Friday, December 10, 2010

From Simon to Peter to... Satan?

Today's blog is on Mattew 16:21-23. So, Jesus and his disciples have just had a really good session (see my previous two notes). Sometimes, he'll tell them something and they'll completely miss the point, so he has to go back and explain it them all again. This time, though, things have gone pretty well. That's probably why Jesus chooses this time to start telling the disciples "that he must go to Jerusalem and suffer many things from the elders and chief priests and scribes, and be killed, and on the third day be raised." He's letting them know what is going to happen to him when they go to Jerusalem, and he's also telling them that it is all necessary: "He must go to Jerusalem and suffer many things."

Peter, though, doesn't like it. He takes Jesus aside from the rest of the disciples and rebukes him, saying, "Far be it from you, Lord! This shall never happen to you." A nice thought, right? He's telling Jesus not to be so pessimistic, and he's probably a little afraid that it might be true--he does love Jesus, after all. All in all, at the first read nothing in his statement seems to warrant Jesus' reaction: "Get behind me, Satan! You are a hindrance to me. For you are not setting your mind on the things of God, but on the things of man." To call this "harsh" would not do it justice. I can imagine Peter stumbles back, disbelief and hurt in his eyes, and the other disciples stop talking among themselves to stare at Jesus' angry expression and wonder: did I hear that right? He was so happy with Simon--I mean, Peter-- earlier, and now he just called him Satan?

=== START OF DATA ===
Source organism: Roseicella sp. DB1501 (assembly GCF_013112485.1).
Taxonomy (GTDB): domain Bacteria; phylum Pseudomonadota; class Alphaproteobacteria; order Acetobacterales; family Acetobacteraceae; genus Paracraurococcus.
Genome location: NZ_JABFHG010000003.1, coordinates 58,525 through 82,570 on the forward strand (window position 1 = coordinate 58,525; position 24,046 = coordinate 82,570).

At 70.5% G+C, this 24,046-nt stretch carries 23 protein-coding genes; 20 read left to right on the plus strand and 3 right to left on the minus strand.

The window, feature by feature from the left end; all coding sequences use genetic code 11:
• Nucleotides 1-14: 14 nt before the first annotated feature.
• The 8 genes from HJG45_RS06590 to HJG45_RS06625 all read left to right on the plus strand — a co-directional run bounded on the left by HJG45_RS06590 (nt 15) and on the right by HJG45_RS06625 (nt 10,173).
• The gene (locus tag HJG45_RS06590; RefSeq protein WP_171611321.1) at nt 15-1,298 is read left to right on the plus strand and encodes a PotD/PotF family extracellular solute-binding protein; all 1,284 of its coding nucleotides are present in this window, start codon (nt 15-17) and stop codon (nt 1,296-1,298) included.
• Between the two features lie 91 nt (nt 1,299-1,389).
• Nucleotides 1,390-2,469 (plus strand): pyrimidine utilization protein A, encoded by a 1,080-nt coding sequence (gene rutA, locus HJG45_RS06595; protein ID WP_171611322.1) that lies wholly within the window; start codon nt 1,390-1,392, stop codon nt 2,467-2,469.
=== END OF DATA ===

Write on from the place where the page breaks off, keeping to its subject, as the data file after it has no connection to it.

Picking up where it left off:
I've heard it said that theology and knowledge of God is unimportant, that not only the most but the only important thing is to "just love Jesus." This passage emphatically demonstrates that this is not the case. Because Peter does love Jesus. He walks across the waves to get to him, he fights armed Roman guards to save him. Peter loves Jesus, and his comments to Christ stem directly from that love. Imagine that a loved one, going to the doctor for unknown pain, insists that the cause of the pain is fatal and that he/she will be dead soon. You would tell them to stop talking like that, even if you thought it might be true, exactly because you love them so much that you don't even want to think that such a thing might happen. That is what Peter's doing, but he gets slapped down. Hard.

Peter's rebuke of Jesus, and Jesus' counter-rebuke, stems from Peter's rejection and ignorance of what Jesus has just told him. Jesus gives him knowledge about himself--I'm going to die soon, and this has to happen-- and Peter refuses to acknowledge it. He has willfully remained ignorant of what Jesus has just told him. Not only that, but (unknown to him) he is also echoing what Satan told Jesus when Jesus was in the wilderness.